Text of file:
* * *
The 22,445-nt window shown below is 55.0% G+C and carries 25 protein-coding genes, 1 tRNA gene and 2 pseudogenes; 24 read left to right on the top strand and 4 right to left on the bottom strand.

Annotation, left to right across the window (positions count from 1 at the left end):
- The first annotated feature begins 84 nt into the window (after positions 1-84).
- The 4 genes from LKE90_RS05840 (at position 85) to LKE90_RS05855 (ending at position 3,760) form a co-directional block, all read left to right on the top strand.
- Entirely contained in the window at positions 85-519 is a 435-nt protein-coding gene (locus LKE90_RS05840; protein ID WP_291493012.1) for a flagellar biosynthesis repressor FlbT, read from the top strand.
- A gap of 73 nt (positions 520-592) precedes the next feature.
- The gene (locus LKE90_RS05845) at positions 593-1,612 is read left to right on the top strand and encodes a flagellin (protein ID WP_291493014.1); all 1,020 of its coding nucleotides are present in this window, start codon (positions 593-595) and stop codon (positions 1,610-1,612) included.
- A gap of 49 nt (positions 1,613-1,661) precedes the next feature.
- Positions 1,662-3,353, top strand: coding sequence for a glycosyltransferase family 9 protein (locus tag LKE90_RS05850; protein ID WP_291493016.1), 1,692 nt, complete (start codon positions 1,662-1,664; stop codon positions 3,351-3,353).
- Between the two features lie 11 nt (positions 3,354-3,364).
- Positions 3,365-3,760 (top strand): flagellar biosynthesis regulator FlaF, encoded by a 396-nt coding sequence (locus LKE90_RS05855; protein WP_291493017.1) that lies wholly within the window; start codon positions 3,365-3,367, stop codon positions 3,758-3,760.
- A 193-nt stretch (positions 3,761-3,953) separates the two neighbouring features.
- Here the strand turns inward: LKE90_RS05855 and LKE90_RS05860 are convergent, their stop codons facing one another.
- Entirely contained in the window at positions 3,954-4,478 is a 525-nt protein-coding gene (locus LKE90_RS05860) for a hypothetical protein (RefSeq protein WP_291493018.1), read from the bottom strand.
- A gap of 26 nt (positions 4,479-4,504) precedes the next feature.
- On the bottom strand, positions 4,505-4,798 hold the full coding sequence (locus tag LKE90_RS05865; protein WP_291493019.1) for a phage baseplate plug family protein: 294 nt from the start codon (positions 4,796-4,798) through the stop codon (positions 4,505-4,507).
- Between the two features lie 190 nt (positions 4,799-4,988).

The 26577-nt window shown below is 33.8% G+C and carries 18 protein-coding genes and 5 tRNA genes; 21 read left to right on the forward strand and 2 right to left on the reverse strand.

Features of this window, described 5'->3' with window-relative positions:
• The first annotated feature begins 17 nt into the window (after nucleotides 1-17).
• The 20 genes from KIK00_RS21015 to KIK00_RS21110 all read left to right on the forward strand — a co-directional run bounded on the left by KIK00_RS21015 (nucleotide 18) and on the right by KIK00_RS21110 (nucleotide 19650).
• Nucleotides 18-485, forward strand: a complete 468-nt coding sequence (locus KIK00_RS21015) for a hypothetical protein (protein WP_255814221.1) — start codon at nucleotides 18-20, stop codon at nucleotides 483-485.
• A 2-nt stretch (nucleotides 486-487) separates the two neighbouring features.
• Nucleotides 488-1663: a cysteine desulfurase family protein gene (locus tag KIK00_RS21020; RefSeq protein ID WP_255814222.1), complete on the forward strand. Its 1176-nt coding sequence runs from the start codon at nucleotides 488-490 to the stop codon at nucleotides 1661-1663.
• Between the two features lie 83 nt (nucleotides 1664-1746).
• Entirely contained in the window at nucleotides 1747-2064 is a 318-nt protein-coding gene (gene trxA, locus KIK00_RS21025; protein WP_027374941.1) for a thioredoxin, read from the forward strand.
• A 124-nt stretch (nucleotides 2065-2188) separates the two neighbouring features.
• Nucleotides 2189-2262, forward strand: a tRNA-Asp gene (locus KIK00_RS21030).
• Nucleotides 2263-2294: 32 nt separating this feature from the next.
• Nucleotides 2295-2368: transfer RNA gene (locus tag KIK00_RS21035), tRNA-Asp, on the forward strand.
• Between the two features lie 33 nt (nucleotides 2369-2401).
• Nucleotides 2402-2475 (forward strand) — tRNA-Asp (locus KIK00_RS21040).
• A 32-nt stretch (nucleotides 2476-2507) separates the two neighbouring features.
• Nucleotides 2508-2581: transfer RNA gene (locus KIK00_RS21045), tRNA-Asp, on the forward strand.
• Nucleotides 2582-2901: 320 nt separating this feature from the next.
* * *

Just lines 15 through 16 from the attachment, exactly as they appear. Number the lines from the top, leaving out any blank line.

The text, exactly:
- A gap of 26 nt (positions 4,479-4,504) precedes the next feature.
- On the bottom strand, positions 4,505-4,798 hold the full coding sequence (locus tag LKE90_RS05865; protein WP_291493019.1) for a phage baseplate plug family protein: 294 nt from the start codon (positions 4,796-4,798) through the stop codon (positions 4,505-4,507).